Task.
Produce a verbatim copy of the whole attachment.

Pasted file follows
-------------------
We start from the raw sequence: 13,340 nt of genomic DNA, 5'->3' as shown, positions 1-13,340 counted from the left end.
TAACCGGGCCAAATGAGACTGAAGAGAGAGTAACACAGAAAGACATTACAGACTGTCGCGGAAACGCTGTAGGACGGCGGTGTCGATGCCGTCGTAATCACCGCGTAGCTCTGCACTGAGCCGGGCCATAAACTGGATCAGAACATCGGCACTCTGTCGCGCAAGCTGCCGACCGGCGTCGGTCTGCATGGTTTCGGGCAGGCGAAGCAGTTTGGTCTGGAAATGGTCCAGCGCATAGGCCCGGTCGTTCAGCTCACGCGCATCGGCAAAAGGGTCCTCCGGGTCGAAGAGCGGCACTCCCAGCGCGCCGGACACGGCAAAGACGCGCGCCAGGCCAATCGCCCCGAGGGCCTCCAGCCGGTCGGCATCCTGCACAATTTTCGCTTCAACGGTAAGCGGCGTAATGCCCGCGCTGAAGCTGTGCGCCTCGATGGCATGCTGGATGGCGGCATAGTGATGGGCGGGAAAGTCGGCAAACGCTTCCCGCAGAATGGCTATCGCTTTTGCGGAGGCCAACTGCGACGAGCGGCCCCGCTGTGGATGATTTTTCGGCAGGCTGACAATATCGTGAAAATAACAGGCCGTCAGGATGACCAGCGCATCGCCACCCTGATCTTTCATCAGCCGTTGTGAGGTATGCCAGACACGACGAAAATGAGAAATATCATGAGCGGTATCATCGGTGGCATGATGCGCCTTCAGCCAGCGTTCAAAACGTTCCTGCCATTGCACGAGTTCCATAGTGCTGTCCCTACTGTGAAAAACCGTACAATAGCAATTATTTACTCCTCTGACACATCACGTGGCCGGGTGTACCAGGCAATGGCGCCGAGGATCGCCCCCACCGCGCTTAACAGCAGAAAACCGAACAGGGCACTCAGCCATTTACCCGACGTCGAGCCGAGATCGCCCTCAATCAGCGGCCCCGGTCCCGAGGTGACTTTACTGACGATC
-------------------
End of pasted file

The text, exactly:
We start from the raw sequence: 13,340 nt of genomic DNA, 5'->3' as shown, positions 1-13,340 counted from the left end.
TAACCGGGCCAAATGAGACTGAAGAGAGAGTAACACAGAAAGACATTACAGACTGTCGCGGAAACGCTGTAGGACGGCGGTGTCGATGCCGTCGTAATCACCGCGTAGCTCTGCACTGAGCCGGGCCATAAACTGGATCAGAACATCGGCACTCTGTCGCGCAAGCTGCCGACCGGCGTCGGTCTGCATGGTTTCGGGCAGGCGAAGCAGTTTGGTCTGGAAATGGTCCAGCGCATAGGCCCGGTCGTTCAGCTCACGCGCATCGGCAAAAGGGTCCTCCGGGTCGAAGAGCGGCACTCCCAGCGCGCCGGACACGGCAAAGACGCGCGCCAGGCCAATCGCCCCGAGGGCCTCCAGCCGGTCGGCATCCTGCACAATTTTCGCTTCAACGGTAAGCGGCGTAATGCCCGCGCTGAAGCTGTGCGCCTCGATGGCATGCTGGATGGCGGCATAGTGATGGGCGGGAAAGTCGGCAAACGCTTCCCGCAGAATGGCTATCGCTTTTGCGGAGGCCAACTGCGACGAGCGGCCCCGCTGTGGATGATTTTTCGGCAGGCTGACAATATCGTGAAAATAACAGGCCGTCAGGATGACCAGCGCATCGCCACCCTGATCTTTCATCAGCCGTTGTGAGGTATGCCAGACACGACGAAAATGAGAAATATCATGAGCGGTATCATCGGTGGCATGATGCGCCTTCAGCCAGCGTTCAAAACGTTCCTGCCATTGCACGAGTTCCATAGTGCTGTCCCTACTGTGAAAAACCGTACAATAGCAATTATTTACTCCTCTGACACATCACGTGGCCGGGTGTACCAGGCAATGGCGCCGAGGATCGCCCCCACCGCGCTTAACAGCAGAAAACCGAACAGGGCACTCAGCCATTTACCCGACGTCGAGCCGAGATCGCCCTCAATCAGCGGCCCCGGTCCCGAGGTGACTTTACTGACGATC